Recently, the creative agencies ‘Virtue’ and ‘Copenhagen Pride’ responded to the needs of the times, to resolve an issue of gender stereotypes, by developing the first genderless voice assistant named ‘Q’. After recording the voices of 24 male, female, transgender, and non-binary people, they modulated it to the sound between 145 to 175 hertz so that it sounded neither ‘masculine’ nor ‘feminine’. Q was officially launched after a survey of 4,500 people found that most couldn’t distinguish whether the voice was male or female.
Some people may about the purpose of creating Q. Most of the digital voice assistants including Siri(Apple), Alexa(Amazon) and Bixby(Samsung) primarily offer female voices, even though users can change the settings to male. This is because the female voice is usually considered caring, warm and helpful, while the male voice is often perceived as authoritative, strong and firm. However, this concept reinforces gender stereotypes, especially amongst younger children, where females must be sweet and quiet, while males are supposed to be useful and powerful. In a recent report published by UNESCO, along with the German government and the Equal Technology Coalition, which supports the technological equality of girls and women, the female AI voice infuses prejudices in the user where women are seen as blindly obedient helpers. Julie Carpenter, a scientist who participated in the production of Q, pointed out in an interview with Fast Company, that services like Alexa can reinforce the existing gender stereotypes that women are helpers, while men make important decisions. She also stressed that she began producing Q from the perspective of making it sound just like a human voice, not a voice of a certain gender. Developers of Q believe that creating neutral voice can help instill in future generations a more appropriate notion of gender and be more receptive to people that are gender-fluid or LGBT by reducing sexual stereotypes.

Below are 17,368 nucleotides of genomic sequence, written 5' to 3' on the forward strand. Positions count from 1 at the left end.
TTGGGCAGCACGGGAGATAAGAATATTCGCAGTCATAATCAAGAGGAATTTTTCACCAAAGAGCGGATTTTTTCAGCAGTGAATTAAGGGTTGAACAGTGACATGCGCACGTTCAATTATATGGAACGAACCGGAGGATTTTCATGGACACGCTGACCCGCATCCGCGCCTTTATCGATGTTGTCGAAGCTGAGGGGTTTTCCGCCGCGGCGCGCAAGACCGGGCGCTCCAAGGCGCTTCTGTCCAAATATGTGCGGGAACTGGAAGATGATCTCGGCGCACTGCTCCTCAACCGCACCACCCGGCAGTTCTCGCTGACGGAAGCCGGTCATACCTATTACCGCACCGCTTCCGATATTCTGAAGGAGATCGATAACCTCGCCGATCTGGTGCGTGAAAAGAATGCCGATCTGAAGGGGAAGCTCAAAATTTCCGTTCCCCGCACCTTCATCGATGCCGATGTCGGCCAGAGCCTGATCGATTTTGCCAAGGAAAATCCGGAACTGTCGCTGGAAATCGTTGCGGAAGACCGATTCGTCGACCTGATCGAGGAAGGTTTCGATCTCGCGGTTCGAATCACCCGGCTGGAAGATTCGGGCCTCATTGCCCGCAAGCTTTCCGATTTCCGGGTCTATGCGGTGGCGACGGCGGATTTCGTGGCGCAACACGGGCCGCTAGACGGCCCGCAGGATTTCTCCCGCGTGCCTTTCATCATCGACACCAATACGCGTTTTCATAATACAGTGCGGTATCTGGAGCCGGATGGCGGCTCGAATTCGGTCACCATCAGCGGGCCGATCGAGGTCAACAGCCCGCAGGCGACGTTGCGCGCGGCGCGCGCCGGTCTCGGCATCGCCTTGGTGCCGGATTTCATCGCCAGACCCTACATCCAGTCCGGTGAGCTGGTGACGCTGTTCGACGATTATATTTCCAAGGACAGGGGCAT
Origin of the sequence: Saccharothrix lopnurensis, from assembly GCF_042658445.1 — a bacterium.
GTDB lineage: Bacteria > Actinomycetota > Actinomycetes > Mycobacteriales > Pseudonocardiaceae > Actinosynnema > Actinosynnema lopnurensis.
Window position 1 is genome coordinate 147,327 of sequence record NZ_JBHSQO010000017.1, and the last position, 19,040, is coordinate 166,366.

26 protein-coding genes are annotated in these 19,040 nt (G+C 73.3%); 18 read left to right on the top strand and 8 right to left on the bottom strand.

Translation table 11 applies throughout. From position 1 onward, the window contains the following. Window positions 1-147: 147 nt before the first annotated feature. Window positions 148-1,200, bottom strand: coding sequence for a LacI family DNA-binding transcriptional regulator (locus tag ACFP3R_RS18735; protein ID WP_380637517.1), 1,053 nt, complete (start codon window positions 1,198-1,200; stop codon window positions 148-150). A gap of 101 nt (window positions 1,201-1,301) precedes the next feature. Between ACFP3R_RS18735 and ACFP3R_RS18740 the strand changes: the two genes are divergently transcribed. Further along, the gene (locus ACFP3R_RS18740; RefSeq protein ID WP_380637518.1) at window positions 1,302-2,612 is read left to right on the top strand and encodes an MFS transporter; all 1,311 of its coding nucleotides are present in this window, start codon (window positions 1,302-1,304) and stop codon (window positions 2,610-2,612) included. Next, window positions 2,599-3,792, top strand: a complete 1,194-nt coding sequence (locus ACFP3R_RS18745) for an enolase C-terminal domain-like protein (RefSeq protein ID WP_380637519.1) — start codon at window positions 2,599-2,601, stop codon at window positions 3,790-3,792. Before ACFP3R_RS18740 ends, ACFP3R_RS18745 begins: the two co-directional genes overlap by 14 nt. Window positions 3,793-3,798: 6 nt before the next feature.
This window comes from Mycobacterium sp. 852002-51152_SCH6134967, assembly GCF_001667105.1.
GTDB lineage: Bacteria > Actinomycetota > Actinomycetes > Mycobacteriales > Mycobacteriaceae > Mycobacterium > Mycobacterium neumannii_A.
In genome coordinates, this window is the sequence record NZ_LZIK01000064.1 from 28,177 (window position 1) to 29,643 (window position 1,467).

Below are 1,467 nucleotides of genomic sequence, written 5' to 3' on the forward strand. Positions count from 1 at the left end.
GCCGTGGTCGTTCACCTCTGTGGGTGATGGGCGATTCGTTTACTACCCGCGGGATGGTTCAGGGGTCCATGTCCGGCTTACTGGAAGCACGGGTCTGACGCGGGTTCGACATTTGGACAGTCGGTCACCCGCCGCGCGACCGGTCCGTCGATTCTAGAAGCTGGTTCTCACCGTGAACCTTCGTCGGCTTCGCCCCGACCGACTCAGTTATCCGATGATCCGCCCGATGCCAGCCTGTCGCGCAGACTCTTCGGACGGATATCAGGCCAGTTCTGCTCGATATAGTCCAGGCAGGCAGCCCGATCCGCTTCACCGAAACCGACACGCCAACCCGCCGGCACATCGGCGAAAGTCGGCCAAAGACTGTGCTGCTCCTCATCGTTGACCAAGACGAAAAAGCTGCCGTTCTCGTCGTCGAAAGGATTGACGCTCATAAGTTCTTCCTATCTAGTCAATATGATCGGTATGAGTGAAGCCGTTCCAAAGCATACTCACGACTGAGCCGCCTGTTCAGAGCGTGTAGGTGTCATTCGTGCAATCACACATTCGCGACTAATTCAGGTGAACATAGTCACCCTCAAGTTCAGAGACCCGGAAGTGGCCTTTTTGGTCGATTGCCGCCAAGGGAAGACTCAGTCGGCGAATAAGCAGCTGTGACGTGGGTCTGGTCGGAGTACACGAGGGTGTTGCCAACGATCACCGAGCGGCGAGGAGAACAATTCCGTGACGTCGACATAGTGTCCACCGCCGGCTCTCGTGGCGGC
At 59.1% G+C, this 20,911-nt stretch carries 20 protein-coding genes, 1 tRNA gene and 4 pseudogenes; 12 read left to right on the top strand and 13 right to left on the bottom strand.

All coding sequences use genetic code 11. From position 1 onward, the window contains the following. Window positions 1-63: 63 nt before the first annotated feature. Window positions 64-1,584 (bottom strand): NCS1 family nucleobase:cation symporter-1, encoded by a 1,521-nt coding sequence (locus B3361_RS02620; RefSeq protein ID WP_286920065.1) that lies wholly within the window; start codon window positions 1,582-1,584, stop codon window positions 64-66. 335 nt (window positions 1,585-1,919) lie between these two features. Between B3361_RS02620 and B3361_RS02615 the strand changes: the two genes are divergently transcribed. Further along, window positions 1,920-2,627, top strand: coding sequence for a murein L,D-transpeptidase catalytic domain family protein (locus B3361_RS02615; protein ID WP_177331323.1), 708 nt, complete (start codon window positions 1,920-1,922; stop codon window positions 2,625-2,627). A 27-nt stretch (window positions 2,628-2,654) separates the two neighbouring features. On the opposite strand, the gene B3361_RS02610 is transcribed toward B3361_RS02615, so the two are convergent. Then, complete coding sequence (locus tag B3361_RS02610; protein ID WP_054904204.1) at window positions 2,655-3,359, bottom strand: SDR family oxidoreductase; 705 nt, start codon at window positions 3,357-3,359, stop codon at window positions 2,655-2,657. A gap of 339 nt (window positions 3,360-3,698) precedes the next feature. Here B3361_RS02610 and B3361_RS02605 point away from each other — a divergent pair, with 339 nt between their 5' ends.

Surprisingly, “Q” is not our first attempt at promoting a genderless culture. Over the past few years, the fashion and beauty community has also been experimenting with this idea of inclusiveness. In 2016, L’Oreal Paris became the first cosmetic company to include a male model in their foundation range advertisement. And in 2017, M.A.C partnered with Caitlyn Jenner, a transgender athlete and celebrity formerly known as Bruce Jenner. Major companies like these are including males, transgenders, people of color, and generally ‘non-typical’ models instead of the usual blond, pretty female in their advertisements. This is a huge step forward towards a genderless culture, breaking unhealthy gender stereotypes. It is also a great way to be inclusive and represent all types of skin tones and genders.
In Korea, going genderless has been discussed in the fashion world as well. ‘Fashion in the Age of Genderlessness” was the topic of a session during Seoul Fashion Week. Male and female models walked together in the show and no one could tell whether the clothes were for men or women. The genderless culture in fashion is not about the clothing. It’s about acceptance and about us feeling comfortable and confident in what we wear.